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Bitcoin miners operating from the hydropower-rich Chinese province of Sichuan are increasing the carbon footprints in the area, according to a rival cryptocurrency enthusiast.
"But Bitcoin Mining is done with clean energy."
No, it is not. In LCA, the mix of the grid should always be used, as long as it is not self-generated. There are six local power grids in China, the majority of Bitcoin mining takes place in the Sichuan region. #BTC #Mining (1/4) pic.twitter.com/YtdYwQuwVr
— Morz (@mutex_bln) September 3, 2019
Morz, a pseudonym who claims to be an environmentalist and IOTA follower, today contended that validating one bitcoin transaction in Sichuan produces 300 kilograms of carbon dioxide (CO₂). The so-called researcher explained that while Sichuan has the most significant number of hydropower plants, the green grids provide electricity with the additional assistance of the neighboring Central China Local Grid, which “causes over 500g CO₂ per Kwh.”
“This,” said Morz, “means that a transaction there generates an average of about 300 kg CO₂. That is one-third of the acceptable budget per year and person. If you use bitcoin, you should not eat meat, drive a car or go on holiday by plane.”
Carbon emission records of Central China Regional Grid | Image Credits: MDPI
The analogy occurs at the time when the mainstream media has called on bitcoin for consuming as much power as a country. The cryptocurrency, whose network relies on machines with high computing power to validate and confirm transactions, requires an average of 64.15 Twh to function. That is more than what Switzerland and Czechia use annually, as per the Cambridge Bitcoin Electricity Consumption Index.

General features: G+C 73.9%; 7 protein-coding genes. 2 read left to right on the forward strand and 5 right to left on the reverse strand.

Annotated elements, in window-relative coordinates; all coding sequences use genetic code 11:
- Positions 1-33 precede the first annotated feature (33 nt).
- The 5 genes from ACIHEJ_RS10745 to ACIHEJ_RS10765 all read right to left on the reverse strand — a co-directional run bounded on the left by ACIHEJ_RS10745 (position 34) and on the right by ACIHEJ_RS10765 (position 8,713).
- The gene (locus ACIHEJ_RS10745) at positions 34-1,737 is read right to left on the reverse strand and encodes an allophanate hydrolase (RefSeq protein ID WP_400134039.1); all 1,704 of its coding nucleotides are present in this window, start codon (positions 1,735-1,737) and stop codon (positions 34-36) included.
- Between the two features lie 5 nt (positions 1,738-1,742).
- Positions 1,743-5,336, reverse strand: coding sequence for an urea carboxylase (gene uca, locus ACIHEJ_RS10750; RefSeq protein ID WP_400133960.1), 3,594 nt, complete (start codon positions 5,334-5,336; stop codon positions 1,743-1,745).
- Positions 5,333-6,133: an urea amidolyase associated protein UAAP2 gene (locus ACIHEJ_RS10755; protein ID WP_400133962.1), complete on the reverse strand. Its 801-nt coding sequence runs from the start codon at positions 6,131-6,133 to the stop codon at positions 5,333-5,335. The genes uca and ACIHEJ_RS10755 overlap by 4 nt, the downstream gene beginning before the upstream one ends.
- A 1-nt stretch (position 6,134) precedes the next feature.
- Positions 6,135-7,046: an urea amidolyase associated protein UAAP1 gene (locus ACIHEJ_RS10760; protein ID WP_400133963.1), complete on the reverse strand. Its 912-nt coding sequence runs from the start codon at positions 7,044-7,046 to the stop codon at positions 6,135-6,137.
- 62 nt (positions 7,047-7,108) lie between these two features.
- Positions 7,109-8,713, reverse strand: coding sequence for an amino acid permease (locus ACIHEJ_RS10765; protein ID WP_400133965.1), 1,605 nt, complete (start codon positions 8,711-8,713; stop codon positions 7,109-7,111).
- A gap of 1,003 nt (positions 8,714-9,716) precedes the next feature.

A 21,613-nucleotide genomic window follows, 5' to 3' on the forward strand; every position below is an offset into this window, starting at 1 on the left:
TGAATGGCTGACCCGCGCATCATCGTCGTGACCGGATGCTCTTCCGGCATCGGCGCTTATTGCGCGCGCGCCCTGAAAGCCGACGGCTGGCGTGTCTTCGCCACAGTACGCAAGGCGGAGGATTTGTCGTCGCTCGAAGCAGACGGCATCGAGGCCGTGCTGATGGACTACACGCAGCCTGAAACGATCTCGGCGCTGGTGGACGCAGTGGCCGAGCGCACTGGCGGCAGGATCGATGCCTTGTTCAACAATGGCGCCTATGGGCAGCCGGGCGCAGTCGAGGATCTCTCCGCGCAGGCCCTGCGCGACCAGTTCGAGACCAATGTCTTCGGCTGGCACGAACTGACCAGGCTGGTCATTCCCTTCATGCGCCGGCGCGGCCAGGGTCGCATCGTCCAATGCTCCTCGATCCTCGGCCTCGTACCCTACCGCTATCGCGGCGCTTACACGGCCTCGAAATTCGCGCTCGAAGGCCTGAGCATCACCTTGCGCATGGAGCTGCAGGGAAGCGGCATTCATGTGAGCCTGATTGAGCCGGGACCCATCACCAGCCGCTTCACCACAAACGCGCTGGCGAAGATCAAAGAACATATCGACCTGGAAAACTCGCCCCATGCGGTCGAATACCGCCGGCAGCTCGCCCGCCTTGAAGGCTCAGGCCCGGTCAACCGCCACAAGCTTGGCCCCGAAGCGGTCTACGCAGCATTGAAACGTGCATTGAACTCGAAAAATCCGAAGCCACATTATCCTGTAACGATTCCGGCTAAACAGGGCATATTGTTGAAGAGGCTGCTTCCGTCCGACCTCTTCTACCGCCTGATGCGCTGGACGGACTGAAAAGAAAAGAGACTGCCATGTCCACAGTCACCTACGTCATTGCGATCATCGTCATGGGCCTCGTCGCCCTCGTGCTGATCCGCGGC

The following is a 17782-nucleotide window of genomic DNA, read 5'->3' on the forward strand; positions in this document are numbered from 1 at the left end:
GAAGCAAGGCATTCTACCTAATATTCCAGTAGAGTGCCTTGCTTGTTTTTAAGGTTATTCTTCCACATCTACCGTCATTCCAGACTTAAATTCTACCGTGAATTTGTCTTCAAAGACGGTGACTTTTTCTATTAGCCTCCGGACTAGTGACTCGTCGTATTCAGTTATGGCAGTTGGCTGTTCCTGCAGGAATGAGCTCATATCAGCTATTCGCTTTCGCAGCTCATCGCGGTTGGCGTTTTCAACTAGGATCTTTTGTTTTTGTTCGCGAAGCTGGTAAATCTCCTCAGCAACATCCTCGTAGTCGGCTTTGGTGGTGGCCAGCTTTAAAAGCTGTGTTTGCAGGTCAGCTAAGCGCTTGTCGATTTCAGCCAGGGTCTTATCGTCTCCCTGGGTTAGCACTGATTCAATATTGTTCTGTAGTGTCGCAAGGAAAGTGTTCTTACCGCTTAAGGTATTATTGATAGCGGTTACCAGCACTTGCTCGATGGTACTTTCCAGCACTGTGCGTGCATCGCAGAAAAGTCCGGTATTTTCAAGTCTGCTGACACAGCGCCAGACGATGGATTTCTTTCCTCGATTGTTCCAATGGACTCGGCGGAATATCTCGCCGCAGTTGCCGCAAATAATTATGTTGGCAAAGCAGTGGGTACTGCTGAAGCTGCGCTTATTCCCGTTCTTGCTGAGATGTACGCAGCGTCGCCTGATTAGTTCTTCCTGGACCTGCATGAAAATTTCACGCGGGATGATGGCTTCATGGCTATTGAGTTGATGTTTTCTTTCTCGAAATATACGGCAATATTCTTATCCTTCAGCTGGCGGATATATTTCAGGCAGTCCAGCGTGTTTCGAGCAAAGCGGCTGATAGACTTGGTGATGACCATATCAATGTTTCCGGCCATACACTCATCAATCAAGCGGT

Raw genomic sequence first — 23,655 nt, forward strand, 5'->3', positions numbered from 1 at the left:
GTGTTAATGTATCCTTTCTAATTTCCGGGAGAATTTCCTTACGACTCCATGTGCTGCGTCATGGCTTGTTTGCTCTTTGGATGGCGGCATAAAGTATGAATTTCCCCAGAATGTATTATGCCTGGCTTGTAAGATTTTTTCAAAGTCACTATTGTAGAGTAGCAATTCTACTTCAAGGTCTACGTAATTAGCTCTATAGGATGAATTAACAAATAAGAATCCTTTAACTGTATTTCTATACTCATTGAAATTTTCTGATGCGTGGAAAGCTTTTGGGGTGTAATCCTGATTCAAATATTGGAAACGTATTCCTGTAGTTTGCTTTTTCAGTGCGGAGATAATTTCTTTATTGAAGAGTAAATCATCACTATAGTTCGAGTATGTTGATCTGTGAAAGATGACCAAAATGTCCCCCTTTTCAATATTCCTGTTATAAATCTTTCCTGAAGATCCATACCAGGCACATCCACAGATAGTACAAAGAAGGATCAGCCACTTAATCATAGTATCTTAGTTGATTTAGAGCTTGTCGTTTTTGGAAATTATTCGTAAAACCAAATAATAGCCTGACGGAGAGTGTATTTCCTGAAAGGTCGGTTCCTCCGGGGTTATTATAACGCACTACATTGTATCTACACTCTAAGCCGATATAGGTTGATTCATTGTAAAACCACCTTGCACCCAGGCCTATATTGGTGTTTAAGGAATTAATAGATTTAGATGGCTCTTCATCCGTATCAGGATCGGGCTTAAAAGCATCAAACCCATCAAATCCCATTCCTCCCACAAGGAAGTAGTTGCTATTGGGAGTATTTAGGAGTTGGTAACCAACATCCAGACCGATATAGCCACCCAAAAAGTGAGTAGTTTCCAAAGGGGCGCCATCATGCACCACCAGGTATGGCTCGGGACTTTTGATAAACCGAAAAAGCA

Alex de Vries, a Bitcoin expert at PwC, builds the narrative further by claiming that bitcoin uses more energy per transaction than all the world’s banks combined.
Some voices differ, meanwhile. According to Jonathan Koomey, a lecturer at Stanford University, researchers use flawed metrics to determine bitcoin’s carbon footprints. The academic, who discovered studies of electricity usage from IT equipment and ridiculed faulty forecasts in the 1990s, told CNBC that he “would not bet anything on the bitcoin thing driving total electricity demand,” adding:
“It is a tiny, tiny part of all data center electricity use.”
A more in-depth look into the MDPI report, prepared by a group of verified researchers, nevertheless shows that CO₂ emissions in Sichuan region could be overestimated.
“CO₂ emissions of Hubei and Sichuan in Central China and Guizhou and Yunnan in south China are overestimated, and the overestimated amount expands year by year,” it reads, adding:
“CO₂ emissions responsibilities become increasingly unfair.” The reason for this is that interprovincial electric power dispatching in China has an increasing trend year by year. If we measure interprovincial CO₂ emissions based on a production perspective, electricity output provinces will undertake increasingly heavy CO₂ emissions reduction responsibilities which do not conform to actual consumption.”